A few weeks ago, it was my husband’s birthday. As we recently moved to a new military base, far away from our family and friends, and feeling a little wistful about it, I sought out ways to make the best of the present moment, showing him my love and ever-lasting support.
Therefore, while thinking out loud about the cake recipes that I could bake, I received one sudden advice: “Why bother!? just buy him an ice-cream cake, he loves ice-cream, right!?” Thinking about it, I said to myself, “yes, he loves ice-cream…, but… he had it yesterday, too.”
Everybody loves sweets, but did the cake lose its meaning?
The word “cake” has a long history.
According to food historians, the ancient Egyptians were the first culture to show evidence of advanced baking skills. There are numerous artistic representations and loaves of bread that were left behind and discovered in the tombs and burial sites, dating since the Old Kingdom of Egypt, its period spanning C. 2686–2181 BC.
A study carried out by Dr. Delwen Samuel, an expert in the history of manufacturing bread, established that the Egyptians might have been as good at baking as they were at building the Giza Pyramids.
Later, the ancient Greeks used flour mixed with eggs, milk, nuts, and honey and made what they called Plakous, the name coming from the word Plakoeis which meant “flat” cake.
During the Roman period, the name for cake, also derived from an ancient Greek word, became “placenta.”
The word is present around the year 8 AD, as well, when the Augustan poet Ovid mentioned the birthday cake in his first book of the exile from Rome, “Tristia.”
Also, there are confirmations that beginning in the 5th century, Medieval European bakers often made fruitcakes and gingerbread. The Oxford English Dictionary traces the English word “cake” back to the 13th century.
The Bible has references to the cake as well, with the following few examples: “And he took butter, and milk, and the calf which he had dressed, and set it before them” (Genesis 18:8 ) or “And thou shalt take fine flour, and bake twelve cakes thereof.” (Leviticus 24:5).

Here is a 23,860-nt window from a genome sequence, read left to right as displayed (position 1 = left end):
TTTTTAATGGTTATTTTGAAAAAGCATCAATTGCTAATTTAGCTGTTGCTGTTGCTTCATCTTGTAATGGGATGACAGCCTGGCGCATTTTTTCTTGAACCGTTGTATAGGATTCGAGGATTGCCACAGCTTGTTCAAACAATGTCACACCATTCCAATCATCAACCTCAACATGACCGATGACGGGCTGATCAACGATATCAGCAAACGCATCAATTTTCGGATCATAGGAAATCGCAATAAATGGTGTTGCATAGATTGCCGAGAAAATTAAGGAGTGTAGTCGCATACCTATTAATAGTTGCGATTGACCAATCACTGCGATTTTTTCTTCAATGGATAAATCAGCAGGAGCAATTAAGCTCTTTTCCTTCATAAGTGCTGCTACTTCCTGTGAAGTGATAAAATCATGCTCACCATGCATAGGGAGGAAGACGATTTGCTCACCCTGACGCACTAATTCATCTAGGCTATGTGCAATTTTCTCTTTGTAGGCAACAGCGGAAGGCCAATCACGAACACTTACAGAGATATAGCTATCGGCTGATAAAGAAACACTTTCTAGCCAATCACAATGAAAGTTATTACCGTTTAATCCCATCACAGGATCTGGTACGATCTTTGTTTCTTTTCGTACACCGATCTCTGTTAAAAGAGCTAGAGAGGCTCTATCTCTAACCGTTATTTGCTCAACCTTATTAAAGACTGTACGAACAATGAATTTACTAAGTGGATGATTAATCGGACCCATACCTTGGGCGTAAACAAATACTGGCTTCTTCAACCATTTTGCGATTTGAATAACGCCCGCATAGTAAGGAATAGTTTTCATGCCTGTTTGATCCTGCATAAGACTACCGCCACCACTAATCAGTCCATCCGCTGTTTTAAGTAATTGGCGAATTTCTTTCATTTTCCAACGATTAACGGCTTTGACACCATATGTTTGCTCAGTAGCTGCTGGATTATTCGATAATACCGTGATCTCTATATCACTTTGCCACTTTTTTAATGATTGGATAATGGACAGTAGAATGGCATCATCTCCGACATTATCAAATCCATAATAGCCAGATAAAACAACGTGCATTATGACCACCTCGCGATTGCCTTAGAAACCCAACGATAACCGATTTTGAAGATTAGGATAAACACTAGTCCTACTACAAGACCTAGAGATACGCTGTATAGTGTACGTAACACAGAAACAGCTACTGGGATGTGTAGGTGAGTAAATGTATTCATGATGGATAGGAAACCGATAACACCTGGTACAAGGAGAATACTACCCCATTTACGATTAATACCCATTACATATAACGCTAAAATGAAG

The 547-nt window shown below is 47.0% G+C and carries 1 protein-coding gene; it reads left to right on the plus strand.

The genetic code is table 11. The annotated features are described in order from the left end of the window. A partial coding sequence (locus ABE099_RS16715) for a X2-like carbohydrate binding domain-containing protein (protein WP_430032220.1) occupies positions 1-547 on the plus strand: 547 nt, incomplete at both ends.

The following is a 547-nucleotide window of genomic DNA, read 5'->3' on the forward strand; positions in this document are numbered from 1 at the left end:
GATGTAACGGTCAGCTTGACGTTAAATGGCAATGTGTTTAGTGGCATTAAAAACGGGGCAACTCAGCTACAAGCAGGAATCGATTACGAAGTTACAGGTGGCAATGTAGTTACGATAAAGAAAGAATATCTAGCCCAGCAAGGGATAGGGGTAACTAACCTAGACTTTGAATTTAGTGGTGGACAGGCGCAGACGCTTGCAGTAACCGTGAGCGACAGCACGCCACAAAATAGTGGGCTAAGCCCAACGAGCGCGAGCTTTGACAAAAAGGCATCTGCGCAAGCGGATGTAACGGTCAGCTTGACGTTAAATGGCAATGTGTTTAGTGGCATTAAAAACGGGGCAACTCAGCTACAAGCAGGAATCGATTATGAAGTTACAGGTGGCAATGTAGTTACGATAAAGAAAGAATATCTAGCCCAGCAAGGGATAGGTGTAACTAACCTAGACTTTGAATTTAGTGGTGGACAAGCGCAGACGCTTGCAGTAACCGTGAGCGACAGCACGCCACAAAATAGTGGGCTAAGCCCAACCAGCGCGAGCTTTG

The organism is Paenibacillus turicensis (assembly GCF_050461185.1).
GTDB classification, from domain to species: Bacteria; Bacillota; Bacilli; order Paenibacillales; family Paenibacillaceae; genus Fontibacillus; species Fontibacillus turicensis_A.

Americans have few holidays where the sweets are put at the centre of the celebration, such as Halloween candy, Easter baskets, etc., and they even have hundreds of amusement parks dedicated to it. Surprisingly, the U.S. doesn’t even rank in the world’s top 10 of the candy consumption. Though I have to mention that, unfortunately, it has the highest obesity rate of any developed country, with almost 40 per cent of adults.
The countries that eat more cake than the U.S. include Sweden (Pyramid cake since the 1600s), Switzerland (Birnbrot, traditional Christmas cake), France (Creme Brûlée since 17th century), the U.K., The Netherlands and Finland (Runeberg cake).
A 2016 study done by Jordbruksverket, the Swedish Board of Agriculture, and featured in a recent article by the New Yorker, found that Sweden has the highest candy consumption per capita in the world – about 35 pounds per person per year.
That means that the average Swedish person eats more than a half-pound of candy every week, the sugar consumption in Sweden is double the World Health Organization recommends -25 gr a day.
The Swedish even have a word, “Lördagsgodis,” that literally means “Saturday candy.”
In Amsterdam, around King’s Day (previously Queen’s Day, celebrated since 1885), the icing of Tompouce, a traditional Dutch pastry, is coloured bright orange in order to represent true Dutch colours.
It is believed that the dessert is named after a performing dwarf with the stage name of Tom Pouce. The cake is often served with afternoon tea or coffee, especially at festive events such as birthdays.
Scotland, poetically known as Caledonia, the Latin name given by the Romans, is also known as “the land of cakes” for its world-famous oatmeal cakes.
A popular story is that Mary Queen of Scots (16th century) did not like glacé cherries in her cakes, so the Dundee Cake, a famous traditional Scottish dessert, was first made for her. It is a fruit cake that uses blanched almonds and not cherries.
The top of the cake is typically decorated with concentric circles of almonds. Today, it is sold in supermarkets throughout the U.K.
In southern India, the traditional celebration dishes start with sweets, usually “Prasadam” (an offering to the Gods), before the actual meal. The feast is later continued with the same dessert from the beginning but in a more significant portion.